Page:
the lack of land infrastructure are met with "that"s not our
problem", and referred to the Ministry of Transportation, who,
in turn, refers questioners to the master plan and provincial
authorities. BRVT provincial officials meanwhile blame
"technical problems" for road and bridge delays, and indeed the
weak sandy soil in the area ("like building on toothpaste" one
engineer told us) requires time-consuming treatment before
cement can be poured.

6. (SBU) The difficulty in building in the region does not,
however, explain lengthy delays in starting land infrastructure
projects. For example, construction of the eight km spur road
and 300 meter bridge linking the SSA terminal to the main
highway was scheduled to begin in September 2007 but has yet to
break ground. The lack of intermodal planning appears to result
in a situation in which the various entities involved simply do
not share a common sense of the urgency of solving all of the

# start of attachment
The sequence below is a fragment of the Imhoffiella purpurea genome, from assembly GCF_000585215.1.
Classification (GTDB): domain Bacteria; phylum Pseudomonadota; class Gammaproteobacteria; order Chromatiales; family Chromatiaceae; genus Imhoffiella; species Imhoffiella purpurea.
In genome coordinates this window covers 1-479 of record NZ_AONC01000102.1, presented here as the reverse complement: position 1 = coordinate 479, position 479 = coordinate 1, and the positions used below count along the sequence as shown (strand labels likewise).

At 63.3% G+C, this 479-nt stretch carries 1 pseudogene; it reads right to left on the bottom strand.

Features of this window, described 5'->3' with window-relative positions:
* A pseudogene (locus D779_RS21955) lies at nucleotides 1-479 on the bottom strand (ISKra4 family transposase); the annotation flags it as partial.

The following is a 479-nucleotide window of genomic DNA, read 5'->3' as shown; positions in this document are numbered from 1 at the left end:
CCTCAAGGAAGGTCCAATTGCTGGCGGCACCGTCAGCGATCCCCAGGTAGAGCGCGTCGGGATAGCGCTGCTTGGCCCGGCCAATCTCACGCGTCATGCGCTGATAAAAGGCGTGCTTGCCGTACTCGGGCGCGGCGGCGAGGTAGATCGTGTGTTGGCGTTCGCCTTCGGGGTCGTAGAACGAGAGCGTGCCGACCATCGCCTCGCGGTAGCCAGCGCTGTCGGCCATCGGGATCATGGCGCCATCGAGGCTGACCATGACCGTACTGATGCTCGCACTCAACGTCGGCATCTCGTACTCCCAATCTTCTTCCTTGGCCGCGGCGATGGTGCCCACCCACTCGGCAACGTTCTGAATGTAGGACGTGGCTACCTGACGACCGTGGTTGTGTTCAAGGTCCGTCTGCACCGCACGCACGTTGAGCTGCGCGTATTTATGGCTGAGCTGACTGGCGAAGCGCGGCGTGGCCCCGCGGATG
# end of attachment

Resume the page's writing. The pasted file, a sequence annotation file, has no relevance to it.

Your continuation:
problems threatening the operation of Vietnam"s main port and
thus its export-driven economic expansion.

Port to Nowhere: Build It and They Might Not Come
--------------------------------------------- -----
7. (SBU) While delays and underinvestment in land infrastructure
will postpone the onset of the new BRVT ports" peak operating
efficiency, the GVN is pushing ahead to build a two billion
dollar international transshipment port, "to rival Hong Kong and
Singapore" at Van Phong bay in central Khanh Hoa province. While
Van Phong bay is one of the world"s finest natural harbors --
it"s natural depth of 23 meters can accommodate the largest